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Social Implications of Covert Policing

NCJ Number
Simon Bronitt, Clive Harfield, Katina Michael
Date Published
193 pages
This report contains papers presented at the Fourth Workshop on the Social Implications of National Security, Canberra, Australia, April 2009. The workshop included a wide range of topics that addressed the application and social implications of the use of covert surveillance techniques in policing. Participants for the workshop were drawn from a range of professions and disciplines including policing and intelligence studies; criminology and criminal justice; Information and Communication Technologies (ICT); law, ethics, human rights and public policy.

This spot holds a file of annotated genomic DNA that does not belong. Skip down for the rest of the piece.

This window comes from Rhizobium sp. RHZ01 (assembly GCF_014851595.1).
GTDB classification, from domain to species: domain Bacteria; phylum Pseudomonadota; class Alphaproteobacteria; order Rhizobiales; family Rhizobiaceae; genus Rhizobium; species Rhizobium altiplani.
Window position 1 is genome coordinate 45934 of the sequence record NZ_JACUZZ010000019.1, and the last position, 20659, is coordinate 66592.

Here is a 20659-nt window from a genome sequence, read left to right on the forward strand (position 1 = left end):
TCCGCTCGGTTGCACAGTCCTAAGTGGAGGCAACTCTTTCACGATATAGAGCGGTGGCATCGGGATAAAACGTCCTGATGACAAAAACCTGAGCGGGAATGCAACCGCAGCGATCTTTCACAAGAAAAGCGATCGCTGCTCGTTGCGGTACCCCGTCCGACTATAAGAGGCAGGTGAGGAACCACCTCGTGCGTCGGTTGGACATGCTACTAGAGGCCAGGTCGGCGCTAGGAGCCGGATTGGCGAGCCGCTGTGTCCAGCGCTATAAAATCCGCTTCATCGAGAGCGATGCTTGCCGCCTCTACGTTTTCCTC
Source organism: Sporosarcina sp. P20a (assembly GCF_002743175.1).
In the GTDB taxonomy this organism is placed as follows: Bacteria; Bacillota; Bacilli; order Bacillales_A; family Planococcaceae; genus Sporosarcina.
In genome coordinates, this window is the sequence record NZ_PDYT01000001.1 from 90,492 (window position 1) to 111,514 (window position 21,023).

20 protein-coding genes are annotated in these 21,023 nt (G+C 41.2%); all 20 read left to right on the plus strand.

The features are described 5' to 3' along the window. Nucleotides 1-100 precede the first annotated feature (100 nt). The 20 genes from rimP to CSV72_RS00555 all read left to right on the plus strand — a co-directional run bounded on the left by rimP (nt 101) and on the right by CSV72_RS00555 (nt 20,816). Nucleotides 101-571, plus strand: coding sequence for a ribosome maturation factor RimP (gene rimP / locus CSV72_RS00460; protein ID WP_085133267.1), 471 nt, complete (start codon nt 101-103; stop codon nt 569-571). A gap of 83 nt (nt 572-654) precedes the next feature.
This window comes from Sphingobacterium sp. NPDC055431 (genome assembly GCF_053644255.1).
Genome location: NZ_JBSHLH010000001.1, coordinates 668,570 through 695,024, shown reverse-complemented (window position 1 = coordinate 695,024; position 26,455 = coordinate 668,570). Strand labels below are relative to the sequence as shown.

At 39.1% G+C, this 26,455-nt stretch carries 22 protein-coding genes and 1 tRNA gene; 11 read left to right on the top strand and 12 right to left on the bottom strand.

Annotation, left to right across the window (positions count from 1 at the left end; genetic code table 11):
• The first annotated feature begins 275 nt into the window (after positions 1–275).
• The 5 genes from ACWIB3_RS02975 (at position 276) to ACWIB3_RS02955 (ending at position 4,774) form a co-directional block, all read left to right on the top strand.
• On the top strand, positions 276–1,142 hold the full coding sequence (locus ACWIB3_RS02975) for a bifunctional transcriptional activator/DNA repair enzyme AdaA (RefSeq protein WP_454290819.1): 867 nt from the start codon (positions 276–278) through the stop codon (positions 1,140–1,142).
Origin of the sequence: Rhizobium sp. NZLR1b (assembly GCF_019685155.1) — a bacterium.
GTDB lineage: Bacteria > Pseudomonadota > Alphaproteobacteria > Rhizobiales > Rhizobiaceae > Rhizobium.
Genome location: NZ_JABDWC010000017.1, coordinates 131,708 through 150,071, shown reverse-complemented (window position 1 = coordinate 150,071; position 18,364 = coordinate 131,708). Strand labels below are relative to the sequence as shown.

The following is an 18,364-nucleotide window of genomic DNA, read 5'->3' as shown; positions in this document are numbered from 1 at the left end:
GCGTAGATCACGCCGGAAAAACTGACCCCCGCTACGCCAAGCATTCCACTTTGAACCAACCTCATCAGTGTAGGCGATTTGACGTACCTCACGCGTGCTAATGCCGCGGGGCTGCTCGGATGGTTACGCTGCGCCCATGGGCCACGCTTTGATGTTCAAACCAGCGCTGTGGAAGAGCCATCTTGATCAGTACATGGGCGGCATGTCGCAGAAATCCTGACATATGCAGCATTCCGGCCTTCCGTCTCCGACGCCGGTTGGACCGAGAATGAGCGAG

The 17 papers included in this document are divided into 3 sections. Part 1: Regulating Cover Policing Methods has three papers that address Regulating Covert Policing Methods: from Reactive to Proactive Models of Admissibility; Law Enforcement Agency Use of Covert Powers - Oversight by the Commonwealth Ombudsman; and Shifting the Paradigm: Rethinking the Public/Private Continuum in Covert Private Policing. Part 2: Sociotechnical Systems and National Security has seven papers that address National Security, Privacy, Ethics, and the Evaluation of Sociotechnical Systems; Identity & Biometrics in Cooperative Policing; The Covert Implementation of Mass Vehicle Surveillance in Australia; Covert Policing using Unobtrusive Global Positioning Systems Trackers: A Demonstration; For What it's Worth: Cost Benefit Analysis of the use of Interception and Access in Australia; Avoiding a Privacy-Security Telecommunications Deadlock Under Emergency Declarations; and Demonstrating the Potential for Covert Policing in the Community: Five Stakeholder Scenarios. PART 3: Aspects of Human Rights and Policing has six papers that address E-policing and the social contract; The Practical Effects of the Human Rights Act 1998 on Policing in England and Wales; The European Court of Human Rights Ruling against the Policy of Keeping Fingerprints and DNA Samples of Criminal Suspects in Britain, Wales and Northern Island: The Case of S. and Marper v United Kingdom; An Interview with Mr. Peter Mahy2 who represented S and Marper at the European Court of Human Rights; Intelligence, ethics and the creation of certainty from uncertainty; and Counter Terrorism and Access to Justice: Public Policy Divided?